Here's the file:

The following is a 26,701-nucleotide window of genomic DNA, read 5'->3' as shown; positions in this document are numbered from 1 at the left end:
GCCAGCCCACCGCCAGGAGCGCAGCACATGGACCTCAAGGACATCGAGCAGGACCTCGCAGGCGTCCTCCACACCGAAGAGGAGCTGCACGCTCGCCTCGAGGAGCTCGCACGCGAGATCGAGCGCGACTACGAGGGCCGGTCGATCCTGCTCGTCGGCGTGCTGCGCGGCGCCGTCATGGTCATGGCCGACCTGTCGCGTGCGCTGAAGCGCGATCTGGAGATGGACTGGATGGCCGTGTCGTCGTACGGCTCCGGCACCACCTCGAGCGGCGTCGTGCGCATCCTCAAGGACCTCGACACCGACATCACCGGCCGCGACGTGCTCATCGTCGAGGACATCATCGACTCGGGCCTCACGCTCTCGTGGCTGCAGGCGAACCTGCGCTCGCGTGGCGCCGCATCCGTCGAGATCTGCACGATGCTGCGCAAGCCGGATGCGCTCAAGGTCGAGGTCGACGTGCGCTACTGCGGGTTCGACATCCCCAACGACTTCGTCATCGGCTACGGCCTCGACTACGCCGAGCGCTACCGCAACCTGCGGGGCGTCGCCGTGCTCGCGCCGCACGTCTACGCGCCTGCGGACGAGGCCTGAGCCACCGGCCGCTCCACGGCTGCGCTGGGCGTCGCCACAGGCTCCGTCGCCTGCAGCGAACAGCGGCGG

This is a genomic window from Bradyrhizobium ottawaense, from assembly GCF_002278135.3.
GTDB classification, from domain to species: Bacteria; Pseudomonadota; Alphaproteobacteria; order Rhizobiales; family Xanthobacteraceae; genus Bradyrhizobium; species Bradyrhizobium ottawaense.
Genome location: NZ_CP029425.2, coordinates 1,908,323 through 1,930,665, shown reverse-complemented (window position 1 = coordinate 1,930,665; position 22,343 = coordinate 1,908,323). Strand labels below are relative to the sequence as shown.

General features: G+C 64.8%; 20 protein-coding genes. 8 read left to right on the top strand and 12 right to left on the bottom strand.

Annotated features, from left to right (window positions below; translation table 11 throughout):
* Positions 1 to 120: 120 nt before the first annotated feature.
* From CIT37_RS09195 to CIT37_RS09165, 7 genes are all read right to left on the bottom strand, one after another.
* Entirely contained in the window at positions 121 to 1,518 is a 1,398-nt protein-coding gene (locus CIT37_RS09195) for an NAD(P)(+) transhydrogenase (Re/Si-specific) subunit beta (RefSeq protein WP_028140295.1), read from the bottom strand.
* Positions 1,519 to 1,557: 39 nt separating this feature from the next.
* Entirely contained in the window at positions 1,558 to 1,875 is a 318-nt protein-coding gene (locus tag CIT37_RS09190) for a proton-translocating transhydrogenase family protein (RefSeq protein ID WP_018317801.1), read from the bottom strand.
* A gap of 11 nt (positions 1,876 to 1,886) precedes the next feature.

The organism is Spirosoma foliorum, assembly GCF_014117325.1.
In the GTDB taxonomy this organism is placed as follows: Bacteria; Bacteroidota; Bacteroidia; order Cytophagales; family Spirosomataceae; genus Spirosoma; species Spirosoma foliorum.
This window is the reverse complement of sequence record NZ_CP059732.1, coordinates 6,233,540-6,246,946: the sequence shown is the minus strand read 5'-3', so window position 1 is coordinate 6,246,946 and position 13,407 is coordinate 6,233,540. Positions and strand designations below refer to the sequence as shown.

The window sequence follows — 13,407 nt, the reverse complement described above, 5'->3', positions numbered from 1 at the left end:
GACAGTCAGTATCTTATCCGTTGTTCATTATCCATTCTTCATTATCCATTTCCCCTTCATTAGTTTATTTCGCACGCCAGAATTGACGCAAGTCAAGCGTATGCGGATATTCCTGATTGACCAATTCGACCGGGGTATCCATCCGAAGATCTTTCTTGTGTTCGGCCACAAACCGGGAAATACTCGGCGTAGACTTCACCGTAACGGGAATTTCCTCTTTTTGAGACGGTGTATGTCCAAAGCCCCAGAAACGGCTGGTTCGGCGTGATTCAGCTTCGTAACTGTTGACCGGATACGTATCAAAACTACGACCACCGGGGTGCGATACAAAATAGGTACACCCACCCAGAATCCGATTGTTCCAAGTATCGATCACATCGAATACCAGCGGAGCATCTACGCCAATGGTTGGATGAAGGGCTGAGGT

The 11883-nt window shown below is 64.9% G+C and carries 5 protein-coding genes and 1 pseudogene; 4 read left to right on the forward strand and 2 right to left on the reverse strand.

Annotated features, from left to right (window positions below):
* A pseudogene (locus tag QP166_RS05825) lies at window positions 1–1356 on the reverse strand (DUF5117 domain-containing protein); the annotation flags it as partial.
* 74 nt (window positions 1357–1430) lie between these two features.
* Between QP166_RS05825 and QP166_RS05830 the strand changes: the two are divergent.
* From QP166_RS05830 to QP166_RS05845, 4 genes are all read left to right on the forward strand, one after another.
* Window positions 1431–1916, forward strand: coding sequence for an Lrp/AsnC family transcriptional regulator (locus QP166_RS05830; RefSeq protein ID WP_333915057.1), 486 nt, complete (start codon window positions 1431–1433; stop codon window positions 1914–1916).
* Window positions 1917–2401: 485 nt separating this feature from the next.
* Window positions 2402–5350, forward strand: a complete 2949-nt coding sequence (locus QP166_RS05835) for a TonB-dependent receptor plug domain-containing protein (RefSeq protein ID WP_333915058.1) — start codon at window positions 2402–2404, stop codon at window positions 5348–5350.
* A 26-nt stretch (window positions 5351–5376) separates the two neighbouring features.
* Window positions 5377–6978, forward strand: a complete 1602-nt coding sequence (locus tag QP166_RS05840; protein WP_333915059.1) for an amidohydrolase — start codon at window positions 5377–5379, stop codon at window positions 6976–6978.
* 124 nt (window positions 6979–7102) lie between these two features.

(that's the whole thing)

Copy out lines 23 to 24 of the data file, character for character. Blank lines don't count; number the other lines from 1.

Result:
* Between QP166_RS05825 and QP166_RS05830 the strand changes: the two are divergent.
* From QP166_RS05830 to QP166_RS05845, 4 genes are all read left to right on the forward strand, one after another.